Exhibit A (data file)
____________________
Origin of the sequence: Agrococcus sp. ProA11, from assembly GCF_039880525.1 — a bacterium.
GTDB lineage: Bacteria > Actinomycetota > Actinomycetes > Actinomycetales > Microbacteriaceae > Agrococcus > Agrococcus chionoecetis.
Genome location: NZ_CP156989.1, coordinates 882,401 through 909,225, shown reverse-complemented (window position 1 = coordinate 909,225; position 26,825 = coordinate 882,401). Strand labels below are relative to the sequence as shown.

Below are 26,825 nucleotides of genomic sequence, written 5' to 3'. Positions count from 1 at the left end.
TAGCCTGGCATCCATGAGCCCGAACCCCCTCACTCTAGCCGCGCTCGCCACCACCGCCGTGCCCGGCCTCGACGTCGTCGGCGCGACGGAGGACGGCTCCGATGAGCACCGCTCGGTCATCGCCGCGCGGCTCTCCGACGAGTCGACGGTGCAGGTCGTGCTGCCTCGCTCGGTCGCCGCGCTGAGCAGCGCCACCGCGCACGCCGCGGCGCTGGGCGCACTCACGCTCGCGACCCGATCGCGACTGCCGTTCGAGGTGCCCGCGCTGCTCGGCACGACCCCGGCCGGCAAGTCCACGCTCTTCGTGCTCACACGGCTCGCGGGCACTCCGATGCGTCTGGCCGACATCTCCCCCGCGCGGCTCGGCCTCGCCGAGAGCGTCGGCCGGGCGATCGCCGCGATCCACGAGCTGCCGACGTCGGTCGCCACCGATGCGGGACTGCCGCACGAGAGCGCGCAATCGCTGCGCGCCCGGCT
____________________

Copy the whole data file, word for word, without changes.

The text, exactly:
Origin of the sequence: Agrococcus sp. ProA11, from assembly GCF_039880525.1 — a bacterium.
GTDB lineage: Bacteria > Actinomycetota > Actinomycetes > Actinomycetales > Microbacteriaceae > Agrococcus > Agrococcus chionoecetis.
Genome location: NZ_CP156989.1, coordinates 882,401 through 909,225, shown reverse-complemented (window position 1 = coordinate 909,225; position 26,825 = coordinate 882,401). Strand labels below are relative to the sequence as shown.

Below are 26,825 nucleotides of genomic sequence, written 5' to 3'. Positions count from 1 at the left end.
TAGCCTGGCATCCATGAGCCCGAACCCCCTCACTCTAGCCGCGCTCGCCACCACCGCCGTGCCCGGCCTCGACGTCGTCGGCGCGACGGAGGACGGCTCCGATGAGCACCGCTCGGTCATCGCCGCGCGGCTCTCCGACGAGTCGACGGTGCAGGTCGTGCTGCCTCGCTCGGTCGCCGCGCTGAGCAGCGCCACCGCGCACGCCGCGGCGCTGGGCGCACTCACGCTCGCGACCCGATCGCGACTGCCGTTCGAGGTGCCCGCGCTGCTCGGCACGACCCCGGCCGGCAAGTCCACGCTCTTCGTGCTCACACGGCTCGCGGGCACTCCGATGCGTCTGGCCGACATCTCCCCCGCGCGGCTCGGCCTCGCCGAGAGCGTCGGCCGGGCGATCGCCGCGATCCACGAGCTGCCGACGTCGGTCGCCACCGATGCGGGACTGCCGCACGAGAGCGCGCAATCGCTGCGCGCCCGGCT